Bill Ayers, the Marxist Revolutionary in the 1960s
Most of the recent attention on Barack Obama's radical associate and friend Bill Ayers has focused on Ayers' history with the terrorist Weather Underground (WU) group in the 1970s. But starting in the mid-1960s, Ayers was an influential leader of the revolutionary Marxist Students for a Democratic Society (SDS), from which the WU evolved.
Kirkpatrick Sale's sympathetic, lengthy SDS: The Rise And Development Of The Students For A Democratic Society, published in 1973 by Vintage Books and long out of print, is the definitive history of the organization. The book is a comprehensive, near contemporaneous history written soon after the events it reports on and it is thoroughly sourced and annotated. A complete copy of the book is posted at the Internet Archive, and can be downloaded as a free PDF file.
"There's a whole new set on campus," wrote Terry Robbins and Bill Ayers, the travelers for SDS in the Ohio-Michigan region at the start of the 1968-69 school year. "The Movement is opening up all over the place: the first generation of high-school SDS coming onto the campus, the no-choice election-fraud bullshit, Columbia, and Chicago all have contributed to a new atmosphere of optimism and aggressiveness and the possibility for continued, prolonged action." Both travelers, committed actionists, devoted themselves to pushing SDS within that atmosphere for all they were worth. . . [SDS page 326 in original book]
"It is clear that SDS must begin to consciously transform itself from a student movement into a working class youth movement ... by emphasizing the commonality of the oppression and struggles of youth, and by making these struggles class conscious." But to it were added two crucial extensions, alliances with the black liberationists-"To recognize the vanguard character of the black liberation struggle means to recognize its importance to the 'white' movement"-and with the Third World-"All our actions must flow from our identity as part of an international struggle against U.S. imperialism." And to make any of this serious, to transform SDS into something that really could lead a revolutionary movement, what was necessary was a commitment to discipline. [SDS page 353]
"The reactionary nature of pacifism, the need for armed struggle as the only road to revolution [are] essential truths which were not predominant within our movement in the past ... . We [must] recognize the urgency of fighting white supremacy by building the material strength of the white movement to be a conscious, organized, mobilized fighting force capable of giving real support to the black liberation struggle." [Ayers and Mellen, SDS page 354]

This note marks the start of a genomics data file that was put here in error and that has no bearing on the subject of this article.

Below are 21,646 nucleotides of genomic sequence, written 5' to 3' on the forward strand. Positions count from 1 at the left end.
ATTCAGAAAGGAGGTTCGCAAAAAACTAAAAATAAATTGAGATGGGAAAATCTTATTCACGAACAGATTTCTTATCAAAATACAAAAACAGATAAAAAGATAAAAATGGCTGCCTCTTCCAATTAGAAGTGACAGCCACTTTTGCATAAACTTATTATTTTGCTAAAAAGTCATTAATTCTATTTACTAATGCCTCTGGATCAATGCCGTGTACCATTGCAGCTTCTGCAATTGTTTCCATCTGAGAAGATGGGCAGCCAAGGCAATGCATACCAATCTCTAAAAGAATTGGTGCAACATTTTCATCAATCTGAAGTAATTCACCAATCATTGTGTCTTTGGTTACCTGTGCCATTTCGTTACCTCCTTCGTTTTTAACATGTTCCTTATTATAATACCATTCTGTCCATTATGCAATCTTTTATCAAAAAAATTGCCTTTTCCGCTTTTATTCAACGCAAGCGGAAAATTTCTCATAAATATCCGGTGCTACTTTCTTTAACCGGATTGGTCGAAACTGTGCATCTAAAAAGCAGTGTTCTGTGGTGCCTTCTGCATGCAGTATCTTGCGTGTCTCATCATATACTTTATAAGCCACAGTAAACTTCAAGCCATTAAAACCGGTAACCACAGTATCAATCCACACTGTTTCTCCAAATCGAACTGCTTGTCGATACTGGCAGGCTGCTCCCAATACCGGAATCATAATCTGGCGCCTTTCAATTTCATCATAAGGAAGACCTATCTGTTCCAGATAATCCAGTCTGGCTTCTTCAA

"We have one task," Bill Ayers was to say, "and that's to make ourselves into tools of the revolution." Operating beneath their quest was the wisdom of the insight, shared by many Weathermen though not all, that the capitalist system operates not simply through obvious material and military ways but infests daily lives and thoughts with a million ideas and patterns which reinforce its power: not just racism and sexism and elitism, but all the other elements of socialization ingrained since childhood-attitudes to property, privacy, material goods, family, competition, collectivization, romantic love, homosexuality, power, status, and all the rest.
And though this insight did not always shine through in practice-there was still a lot of arrogance and impatience in these actionists-the attempt was made at every commune: "The fight to destroy the shit in us," as one woman wrote, "is part of building a new society." They threw themselves into Mao and Marx, they practiced karate and survived on brown rice diets, they tried abstinence (off and on) from drugs, alcohol, even pets. Accustomed property feelings had to be rooted out, so that no one felt attached to "personal" belongings, and in many cases Weathermen reduced themselves to a single set of clothes. Individualism and selfishness had to give way to a collective spirit, and this meant totally: nothing, including an individual's desire to leave the apartment for a walk, was to be decided without group discussion. The desire for privacy also had to be uprooted, smacking as it did of individualism and self-centeredness, and in several collectives no one was permitted to be separated from another communard (this had its security advantages, too, of course). Attitudes to wealth and materialism had to be challenged, eventually to the point of requiring the Weathermen to donate their personal savings to the collective, a step many found difficult to take. Anything hinting of racism, national chauvinism, or liberalism had to be confronted collectively, dissected, and discarded. Male chauvinism, both in word and action, had to be purged, again through collective sessions often resembling group therapy more than anything else, and the Weatherwomen grew in strength at most projects over the summer as they banded together to oversee this purgation. And accustomed sexual relations were to be scrapped in favor of a freewheeling partner-swapping that would allow people to concentrate on their particular jobs in the revolution rather than on the comforts or needs of any one other individual. [SDS page 406]
"There's a lot in white Americans that we do have to fight, and beat out of them, and beat out of ourselves. And that part of it is true-we have to be willing to fight people, and fight things in ourselves, and fight things in all white Americans-white privilege, racism, male supremacy-in order to build a revolutionary movement."